Early Results from the Election News Hunt
For the next two weeks, NewsTrust is joining forces with our partners PBS Engage and the documentary series P.O.V. to find great journalism on the presidential election in our two-week 2008 Election News Hunt.
Earlier this week, P.O.V. aired its new documentary “Election Day,” which hones in on the street-level experiences of American voters who took part in the 2004 election. Shot from the perspective of 11 groups of people -- from first time voters to election officials -- the 74-minute documentary combines the stories of Americans throughout the country into one narrative. If you didn’t get a chance to see it on your local PBS station, check it out on the P.O.V. “Election Day” website, where it is running through the month of July.
As an election official I find this to be very cool. Journalistically this has lots of evidence, sources and viewpoints. In some scenes the meaning of what is happening may not be clear to all. This isn't surprising, since elections can be confusing to everyone involved. For balance it might have been good to also follow a Democratic field manager. The true value of this is seeing things that we usually only read about.
Other early highlights from the News Hunt included an op-ed from FindLaw on Barack Obama’s vague position on Foreign Intelligence Surveillance Act (FISA) law and warantless wiretapping. Elizabeth White-Nadler had this to say about the op-ed, which was written by former Richard Nixon counsel John Dean:
This piece is remarkable, intriguing, even astonishing. I assume that John Dean is accurate in his legal scholarship; and he certainly should be familiar with the legal precedents to immunity and criminal prosecution of government officials. If Obama really intends to pursue criminal prosecutions if elected, that would explain his seemingly inexplicable reversal on the FISA expansion. I don't understand why this has not received more coverage.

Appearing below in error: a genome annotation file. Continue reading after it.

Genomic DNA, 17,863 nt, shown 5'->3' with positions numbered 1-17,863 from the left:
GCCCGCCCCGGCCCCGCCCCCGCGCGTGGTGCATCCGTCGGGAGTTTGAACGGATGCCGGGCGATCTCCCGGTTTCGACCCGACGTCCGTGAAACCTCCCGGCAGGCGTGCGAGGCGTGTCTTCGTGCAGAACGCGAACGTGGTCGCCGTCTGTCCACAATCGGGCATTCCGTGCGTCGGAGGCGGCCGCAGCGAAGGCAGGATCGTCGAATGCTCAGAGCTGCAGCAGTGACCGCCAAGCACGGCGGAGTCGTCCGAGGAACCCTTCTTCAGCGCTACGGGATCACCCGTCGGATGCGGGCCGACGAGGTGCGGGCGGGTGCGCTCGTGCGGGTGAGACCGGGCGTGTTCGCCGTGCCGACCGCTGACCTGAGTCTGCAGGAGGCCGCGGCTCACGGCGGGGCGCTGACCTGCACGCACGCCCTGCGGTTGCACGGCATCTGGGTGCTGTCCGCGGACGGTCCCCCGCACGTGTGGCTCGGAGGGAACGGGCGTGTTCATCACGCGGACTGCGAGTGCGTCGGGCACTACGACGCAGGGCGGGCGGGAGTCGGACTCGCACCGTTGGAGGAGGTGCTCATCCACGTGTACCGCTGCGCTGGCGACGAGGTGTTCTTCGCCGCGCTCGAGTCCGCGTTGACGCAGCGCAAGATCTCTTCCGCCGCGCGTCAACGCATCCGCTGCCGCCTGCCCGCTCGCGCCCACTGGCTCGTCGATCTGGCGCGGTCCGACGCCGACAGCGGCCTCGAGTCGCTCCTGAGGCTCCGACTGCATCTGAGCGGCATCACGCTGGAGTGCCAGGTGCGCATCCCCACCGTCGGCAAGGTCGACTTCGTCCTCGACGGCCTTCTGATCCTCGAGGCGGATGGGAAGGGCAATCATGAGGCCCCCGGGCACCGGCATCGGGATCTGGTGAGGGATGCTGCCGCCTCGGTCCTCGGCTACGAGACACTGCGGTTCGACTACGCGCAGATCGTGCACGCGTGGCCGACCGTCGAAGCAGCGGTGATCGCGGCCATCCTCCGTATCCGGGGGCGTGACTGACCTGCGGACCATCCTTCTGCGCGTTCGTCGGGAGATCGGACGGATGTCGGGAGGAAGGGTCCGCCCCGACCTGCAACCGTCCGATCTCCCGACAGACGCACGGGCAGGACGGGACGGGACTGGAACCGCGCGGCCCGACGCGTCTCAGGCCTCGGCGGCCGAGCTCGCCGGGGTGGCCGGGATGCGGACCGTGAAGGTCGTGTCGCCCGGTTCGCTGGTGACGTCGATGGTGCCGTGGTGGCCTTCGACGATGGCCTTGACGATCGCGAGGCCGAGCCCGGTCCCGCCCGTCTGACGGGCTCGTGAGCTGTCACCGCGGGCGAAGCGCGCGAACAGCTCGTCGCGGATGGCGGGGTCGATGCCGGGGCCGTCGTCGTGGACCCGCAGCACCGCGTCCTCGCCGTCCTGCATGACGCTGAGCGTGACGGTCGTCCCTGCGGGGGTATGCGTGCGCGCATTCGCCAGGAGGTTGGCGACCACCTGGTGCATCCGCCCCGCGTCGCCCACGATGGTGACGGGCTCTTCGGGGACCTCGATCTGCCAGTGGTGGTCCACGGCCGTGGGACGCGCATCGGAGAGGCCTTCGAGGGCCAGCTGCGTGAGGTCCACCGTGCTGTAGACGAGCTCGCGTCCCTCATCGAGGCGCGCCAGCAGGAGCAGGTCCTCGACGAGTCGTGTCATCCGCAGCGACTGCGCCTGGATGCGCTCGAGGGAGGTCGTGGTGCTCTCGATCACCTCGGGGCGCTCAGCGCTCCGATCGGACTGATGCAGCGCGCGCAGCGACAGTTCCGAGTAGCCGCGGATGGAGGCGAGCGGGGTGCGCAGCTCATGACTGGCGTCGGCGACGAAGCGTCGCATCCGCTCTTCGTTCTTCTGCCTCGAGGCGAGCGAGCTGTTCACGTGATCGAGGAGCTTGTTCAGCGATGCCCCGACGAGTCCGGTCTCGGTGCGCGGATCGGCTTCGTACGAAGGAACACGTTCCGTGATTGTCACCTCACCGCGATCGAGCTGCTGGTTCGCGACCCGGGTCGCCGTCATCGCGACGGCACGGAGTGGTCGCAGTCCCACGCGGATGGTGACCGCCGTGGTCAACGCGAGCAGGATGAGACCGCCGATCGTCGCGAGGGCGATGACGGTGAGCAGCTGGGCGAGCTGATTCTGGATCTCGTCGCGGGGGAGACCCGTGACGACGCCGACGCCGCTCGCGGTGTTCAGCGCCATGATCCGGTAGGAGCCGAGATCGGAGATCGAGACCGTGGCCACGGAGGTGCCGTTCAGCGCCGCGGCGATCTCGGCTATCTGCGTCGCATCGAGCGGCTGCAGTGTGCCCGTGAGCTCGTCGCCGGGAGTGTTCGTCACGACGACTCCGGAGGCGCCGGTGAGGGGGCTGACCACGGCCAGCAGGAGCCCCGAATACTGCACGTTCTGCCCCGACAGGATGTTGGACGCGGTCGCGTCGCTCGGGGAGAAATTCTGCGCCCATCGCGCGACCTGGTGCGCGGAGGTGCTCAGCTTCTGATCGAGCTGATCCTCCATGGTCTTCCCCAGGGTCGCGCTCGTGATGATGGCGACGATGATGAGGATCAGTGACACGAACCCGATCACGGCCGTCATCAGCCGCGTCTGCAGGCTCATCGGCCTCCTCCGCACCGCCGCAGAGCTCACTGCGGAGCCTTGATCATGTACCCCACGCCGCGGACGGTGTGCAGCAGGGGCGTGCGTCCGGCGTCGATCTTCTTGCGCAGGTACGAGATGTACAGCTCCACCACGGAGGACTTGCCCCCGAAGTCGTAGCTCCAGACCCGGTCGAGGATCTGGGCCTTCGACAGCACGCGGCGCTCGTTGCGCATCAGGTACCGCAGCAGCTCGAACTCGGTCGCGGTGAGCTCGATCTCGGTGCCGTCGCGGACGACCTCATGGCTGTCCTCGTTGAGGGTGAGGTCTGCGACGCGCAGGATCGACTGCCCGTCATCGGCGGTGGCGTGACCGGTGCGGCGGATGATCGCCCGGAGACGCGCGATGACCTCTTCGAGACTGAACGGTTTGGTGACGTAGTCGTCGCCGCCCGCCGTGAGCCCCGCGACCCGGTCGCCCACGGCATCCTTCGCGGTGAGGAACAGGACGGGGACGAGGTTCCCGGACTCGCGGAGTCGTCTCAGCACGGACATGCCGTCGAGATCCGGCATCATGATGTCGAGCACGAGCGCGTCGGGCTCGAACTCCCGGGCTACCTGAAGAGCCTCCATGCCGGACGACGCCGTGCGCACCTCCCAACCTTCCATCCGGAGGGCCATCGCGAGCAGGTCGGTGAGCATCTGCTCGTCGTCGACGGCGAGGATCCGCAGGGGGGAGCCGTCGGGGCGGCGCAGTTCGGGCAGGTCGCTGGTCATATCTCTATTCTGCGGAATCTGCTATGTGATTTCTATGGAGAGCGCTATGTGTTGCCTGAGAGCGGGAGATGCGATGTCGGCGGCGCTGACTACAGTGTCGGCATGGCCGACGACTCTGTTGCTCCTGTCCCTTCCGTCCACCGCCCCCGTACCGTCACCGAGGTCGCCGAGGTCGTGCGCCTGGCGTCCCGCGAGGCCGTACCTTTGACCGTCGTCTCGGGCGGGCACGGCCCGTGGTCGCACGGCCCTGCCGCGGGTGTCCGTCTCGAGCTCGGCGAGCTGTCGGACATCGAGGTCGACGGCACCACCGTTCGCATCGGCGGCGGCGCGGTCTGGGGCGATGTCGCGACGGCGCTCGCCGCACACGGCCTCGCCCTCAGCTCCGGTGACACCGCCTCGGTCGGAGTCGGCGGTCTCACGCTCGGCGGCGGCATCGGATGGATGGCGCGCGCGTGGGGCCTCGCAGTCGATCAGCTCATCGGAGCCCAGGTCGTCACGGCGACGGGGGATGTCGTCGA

News and commentary on John McCain’s family’s wealth has also garnered attention, as has his trip to Colombia and Mexico, which began yesterday. A blog post from Politico compared investigations into the personal wealth of McCain’s wife, Cindy McCain, to similar inquiries made in 2004 of the wife of Democratic presidential candidate John Kerry. Chris Finnie, co-host of the presidential election News Hunt, held it in high regard. “Comprehensive and well-researched,” she wrote, “this piece lays out a fuller view of the McCain family finances than I've seen in any other single article.”
The Election News Hunt will continue through July 14. To get started, check out our Election topic page. There you'll find a wide range of news stories and opinion pieces on the 2008 election. Try out the NewsTrust review tool to rate these stories -- and be sure to focus on the quality of the journalism, rather than whether you agree or disagree with the viewpoints expressed in each story.
Happy Fourth of July!
Derek Hawkins, Assistant Editor -- with the NewsTrust Team